WHAT'S NOT: Though the Quantex M650 is quick for a budget system, its score of 121 on our PC WorldBench 2000 tests was significantly short of those posted by most other similarly configured Pentium III-650 units we've tested. This lag is due in part to the machine's use of integrated graphics, which draw from the system's 64MB of RAM.

WHAT ELSE: Colors on the Quantex DP1727 17-inch monitor look rich, but text is blurry at the standard resolution of 1024 by 768 and almost unreadable at the maximum of 1280 by 1024. The system's two open PCI slots and four open bays provide adequate expansion room.

BEST USE: The M650 would make a capable addition to any small office, though heavy word processing users may want to spring for a sharper monitor.


WHAT'S HOT: The large system manual offers excellent troubleshooting and upgrading information, bolstered by plenty of color illustrations. A network interface card and Microsoft Office 2000 Small Business Edition are nice extras at the unit's low price of $949. A PC WorldBench 2000 score of 99 is above the average for similarly configured Celeron-466 systems running Windows 98.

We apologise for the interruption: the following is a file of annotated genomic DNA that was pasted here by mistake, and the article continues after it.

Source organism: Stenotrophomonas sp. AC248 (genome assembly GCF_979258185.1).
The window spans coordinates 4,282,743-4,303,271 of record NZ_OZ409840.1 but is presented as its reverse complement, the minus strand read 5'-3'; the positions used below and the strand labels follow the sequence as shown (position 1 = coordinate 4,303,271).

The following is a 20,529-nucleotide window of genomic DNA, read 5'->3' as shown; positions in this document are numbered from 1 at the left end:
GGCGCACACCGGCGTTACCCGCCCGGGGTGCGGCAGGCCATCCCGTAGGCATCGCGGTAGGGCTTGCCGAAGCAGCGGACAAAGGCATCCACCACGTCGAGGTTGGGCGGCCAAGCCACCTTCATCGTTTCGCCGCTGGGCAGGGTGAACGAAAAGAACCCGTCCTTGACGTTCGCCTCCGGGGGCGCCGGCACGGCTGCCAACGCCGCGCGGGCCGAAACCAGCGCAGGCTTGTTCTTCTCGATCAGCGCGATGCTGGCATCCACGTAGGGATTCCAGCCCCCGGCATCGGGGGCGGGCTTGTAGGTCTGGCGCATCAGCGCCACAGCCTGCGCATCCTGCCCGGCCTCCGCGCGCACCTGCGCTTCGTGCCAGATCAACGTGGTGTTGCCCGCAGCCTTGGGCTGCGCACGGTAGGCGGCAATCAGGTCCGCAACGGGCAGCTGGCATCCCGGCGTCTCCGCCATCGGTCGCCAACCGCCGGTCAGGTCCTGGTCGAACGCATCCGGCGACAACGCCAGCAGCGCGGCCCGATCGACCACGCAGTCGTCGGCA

WHAT'S NOT: It's still a Celeron-466, which is slow even for the budget chart.

Couple that with the small (15-inch) Gateway EV500 monitor, and you've got a not-bad system--from last year.

WHAT ELSE: To access the interior of this standard minitower, you must remove five easy-to-lose screws, then pull the entire case off. The inside is crowded with wires and cables; together with the power supply, they hinder access to the single open drive bay. (However, access is clear around the three open PCI slots.)BEST USE: This Gateway would make an inexpensive networked system for users who don't need a powerhouse.


WHAT'S HOT: Tons of illustrations and excellent upgrading information fill the system manual. The desktop includes a case lock and a cover that slides off easily. It also comes with Wake on LAN and chassis intrusion detection, as well as Intel's LANDesk Client Manager on disc.

WHAT'S NOT: The added features collide--literally. We had trouble reattaching the case cover because it didn't quite line up with the lock. Reaching an internal drive bay requires removing a metal panel secured by an easily lost screw.